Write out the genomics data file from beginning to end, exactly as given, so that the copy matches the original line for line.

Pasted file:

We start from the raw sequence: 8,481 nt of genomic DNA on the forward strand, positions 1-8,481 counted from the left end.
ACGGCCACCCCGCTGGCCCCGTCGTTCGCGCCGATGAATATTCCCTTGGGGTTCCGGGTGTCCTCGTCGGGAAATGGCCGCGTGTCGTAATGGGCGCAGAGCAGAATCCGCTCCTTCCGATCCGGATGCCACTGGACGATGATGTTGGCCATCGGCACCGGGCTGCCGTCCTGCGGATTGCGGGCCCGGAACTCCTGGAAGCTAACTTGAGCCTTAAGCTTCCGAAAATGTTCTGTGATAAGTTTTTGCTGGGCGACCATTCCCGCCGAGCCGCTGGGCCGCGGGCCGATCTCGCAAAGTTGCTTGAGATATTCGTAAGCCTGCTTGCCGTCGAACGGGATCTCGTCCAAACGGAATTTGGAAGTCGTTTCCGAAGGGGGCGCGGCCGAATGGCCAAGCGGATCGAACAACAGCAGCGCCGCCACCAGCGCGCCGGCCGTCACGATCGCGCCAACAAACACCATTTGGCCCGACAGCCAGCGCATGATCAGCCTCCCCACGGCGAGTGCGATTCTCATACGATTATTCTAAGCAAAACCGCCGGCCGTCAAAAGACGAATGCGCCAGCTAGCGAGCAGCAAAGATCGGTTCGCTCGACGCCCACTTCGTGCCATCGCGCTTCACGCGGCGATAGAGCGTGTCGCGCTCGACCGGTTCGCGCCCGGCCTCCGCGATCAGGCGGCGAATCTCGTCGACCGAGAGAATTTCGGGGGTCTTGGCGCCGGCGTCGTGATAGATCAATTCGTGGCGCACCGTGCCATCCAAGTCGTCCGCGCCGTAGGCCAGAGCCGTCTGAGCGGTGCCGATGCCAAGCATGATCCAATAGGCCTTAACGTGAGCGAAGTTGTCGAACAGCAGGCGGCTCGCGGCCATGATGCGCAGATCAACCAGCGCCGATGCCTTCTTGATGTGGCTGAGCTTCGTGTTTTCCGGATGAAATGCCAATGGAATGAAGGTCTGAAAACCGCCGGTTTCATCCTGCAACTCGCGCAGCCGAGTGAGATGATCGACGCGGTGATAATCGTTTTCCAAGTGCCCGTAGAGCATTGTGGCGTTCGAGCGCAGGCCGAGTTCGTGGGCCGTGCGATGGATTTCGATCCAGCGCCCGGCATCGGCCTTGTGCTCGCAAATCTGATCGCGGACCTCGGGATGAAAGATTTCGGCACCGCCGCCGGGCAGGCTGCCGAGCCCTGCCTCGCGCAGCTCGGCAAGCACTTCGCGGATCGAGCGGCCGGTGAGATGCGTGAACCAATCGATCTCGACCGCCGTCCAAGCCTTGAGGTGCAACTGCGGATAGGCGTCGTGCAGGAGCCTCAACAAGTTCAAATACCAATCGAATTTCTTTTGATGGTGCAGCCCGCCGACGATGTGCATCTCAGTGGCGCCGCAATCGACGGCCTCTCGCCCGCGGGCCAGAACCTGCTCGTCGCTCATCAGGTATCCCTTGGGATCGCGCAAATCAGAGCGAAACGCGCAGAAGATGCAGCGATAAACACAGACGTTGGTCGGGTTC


We start from the raw sequence: 8,481 nt of genomic DNA on the forward strand, positions 1-8,481 counted from the left end.
ACGGCCACCCCGCTGGCCCCGTCGTTCGCGCCGATGAATATTCCCTTGGGGTTCCGGGTGTCCTCGTCGGGAAATGGCCGCGTGTCGTAATGGGCGCAGAGCAGAATCCGCTCCTTCCGATCCGGATGCCACTGGACGATGATGTTGGCCATCGGCACCGGGCTGCCGTCCTGCGGATTGCGGGCCCGGAACTCCTGGAAGCTAACTTGAGCCTTAAGCTTCCGAAAATGTTCTGTGATAAGTTTTTGCTGGGCGACCATTCCCGCCGAGCCGCTGGGCCGCGGGCCGATCTCGCAAAGTTGCTTGAGATATTCGTAAGCCTGCTTGCCGTCGAACGGGATCTCGTCCAAACGGAATTTGGAAGTCGTTTCCGAAGGGGGCGCGGCCGAATGGCCAAGCGGATCGAACAACAGCAGCGCCGCCACCAGCGCGCCGGCCGTCACGATCGCGCCAACAAACACCATTTGGCCCGACAGCCAGCGCATGATCAGCCTCCCCACGGCGAGTGCGATTCTCATACGATTATTCTAAGCAAAACCGCCGGCCGTCAAAAGACGAATGCGCCAGCTAGCGAGCAGCAAAGATCGGTTCGCTCGACGCCCACTTCGTGCCATCGCGCTTCACGCGGCGATAGAGCGTGTCGCGCTCGACCGGTTCGCGCCCGGCCTCCGCGATCAGGCGGCGAATCTCGTCGACCGAGAGAATTTCGGGGGTCTTGGCGCCGGCGTCGTGATAGATCAATTCGTGGCGCACCGTGCCATCCAAGTCGTCCGCGCCGTAGGCCAGAGCCGTCTGAGCGGTGCCGATGCCAAGCATGATCCAATAGGCCTTAACGTGAGCGAAGTTGTCGAACAGCAGGCGGCTCGCGGCCATGATGCGCAGATCAACCAGCGCCGATGCCTTCTTGATGTGGCTGAGCTTCGTGTTTTCCGGATGAAATGCCAATGGAATGAAGGTCTGAAAACCGCCGGTTTCATCCTGCAACTCGCGCAGCCGAGTGAGATGATCGACGCGGTGATAATCGTTTTCCAAGTGCCCGTAGAGCATTGTGGCGTTCGAGCGCAGGCCGAGTTCGTGGGCCGTGCGATGGATTTCGATCCAGCGCCCGGCATCGGCCTTGTGCTCGCAAATCTGATCGCGGACCTCGGGATGAAAGATTTCGGCACCGCCGCCGGGCAGGCTGCCGAGCCCTGCCTCGCGCAGCTCGGCAAGCACTTCGCGGATCGAGCGGCCGGTGAGATGCGTGAACCAATCGATCTCGACCGCCGTCCAAGCCTTGAGGTGCAACTGCGGATAGGCGTCGTGCAGGAGCCTCAACAAGTTCAAATACCAATCGAATTTCTTTTGATGGTGCAGCCCGCCGACGATGTGCATCTCAGTGGCGCCGCAATCGACGGCCTCTCGCCCGCGGGCCAGAACCTGCTCGTCGCTCATCAGGTATCCCTTGGGATCGCGCAAATCAGAGCGAAACGCGCAGAAGATGCAGCGATAAACACAGACGTTGGTCGGGTTC